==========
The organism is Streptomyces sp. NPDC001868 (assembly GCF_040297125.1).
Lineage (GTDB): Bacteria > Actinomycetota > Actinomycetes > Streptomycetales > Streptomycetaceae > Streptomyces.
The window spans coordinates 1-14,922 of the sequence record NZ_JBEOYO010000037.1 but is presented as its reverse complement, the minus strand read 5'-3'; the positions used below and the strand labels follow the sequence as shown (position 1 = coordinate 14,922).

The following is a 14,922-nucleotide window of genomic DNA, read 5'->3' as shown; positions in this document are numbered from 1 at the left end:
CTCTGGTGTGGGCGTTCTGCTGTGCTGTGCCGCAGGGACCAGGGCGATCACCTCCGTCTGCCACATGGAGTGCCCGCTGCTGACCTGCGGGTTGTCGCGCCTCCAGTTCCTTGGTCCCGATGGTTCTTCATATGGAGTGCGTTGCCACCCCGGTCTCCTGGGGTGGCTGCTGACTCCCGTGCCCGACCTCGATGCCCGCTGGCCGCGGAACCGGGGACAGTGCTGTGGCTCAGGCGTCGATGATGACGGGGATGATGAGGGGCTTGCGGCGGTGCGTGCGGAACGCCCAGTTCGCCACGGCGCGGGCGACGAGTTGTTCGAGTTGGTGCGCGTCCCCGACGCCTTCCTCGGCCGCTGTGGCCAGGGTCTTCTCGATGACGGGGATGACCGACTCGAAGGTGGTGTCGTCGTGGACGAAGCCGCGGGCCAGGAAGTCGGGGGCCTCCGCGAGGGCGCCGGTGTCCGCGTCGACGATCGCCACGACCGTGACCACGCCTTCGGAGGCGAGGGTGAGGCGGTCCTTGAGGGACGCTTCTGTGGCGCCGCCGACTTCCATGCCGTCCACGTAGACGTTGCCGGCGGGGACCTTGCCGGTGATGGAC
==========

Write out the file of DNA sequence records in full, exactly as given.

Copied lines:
The organism is Streptomyces sp. NPDC001868 (assembly GCF_040297125.1).
Lineage (GTDB): Bacteria > Actinomycetota > Actinomycetes > Streptomycetales > Streptomycetaceae > Streptomyces.
The window spans coordinates 1-14,922 of the sequence record NZ_JBEOYO010000037.1 but is presented as its reverse complement, the minus strand read 5'-3'; the positions used below and the strand labels follow the sequence as shown (position 1 = coordinate 14,922).

The following is a 14,922-nucleotide window of genomic DNA, read 5'->3' as shown; positions in this document are numbered from 1 at the left end:
CTCTGGTGTGGGCGTTCTGCTGTGCTGTGCCGCAGGGACCAGGGCGATCACCTCCGTCTGCCACATGGAGTGCCCGCTGCTGACCTGCGGGTTGTCGCGCCTCCAGTTCCTTGGTCCCGATGGTTCTTCATATGGAGTGCGTTGCCACCCCGGTCTCCTGGGGTGGCTGCTGACTCCCGTGCCCGACCTCGATGCCCGCTGGCCGCGGAACCGGGGACAGTGCTGTGGCTCAGGCGTCGATGATGACGGGGATGATGAGGGGCTTGCGGCGGTGCGTGCGGAACGCCCAGTTCGCCACGGCGCGGGCGACGAGTTGTTCGAGTTGGTGCGCGTCCCCGACGCCTTCCTCGGCCGCTGTGGCCAGGGTCTTCTCGATGACGGGGATGACCGACTCGAAGGTGGTGTCGTCGTGGACGAAGCCGCGGGCCAGGAAGTCGGGGGCCTCCGCGAGGGCGCCGGTGTCCGCGTCGACGATCGCCACGACCGTGACCACGCCTTCGGAGGCGAGGGTGAGGCGGTCCTTGAGGGACGCTTCTGTGGCGCCGCCGACTTCCATGCCGTCCACGTAGACGTTGCCGGCGGGGACCTTGCCGGTGATGGAC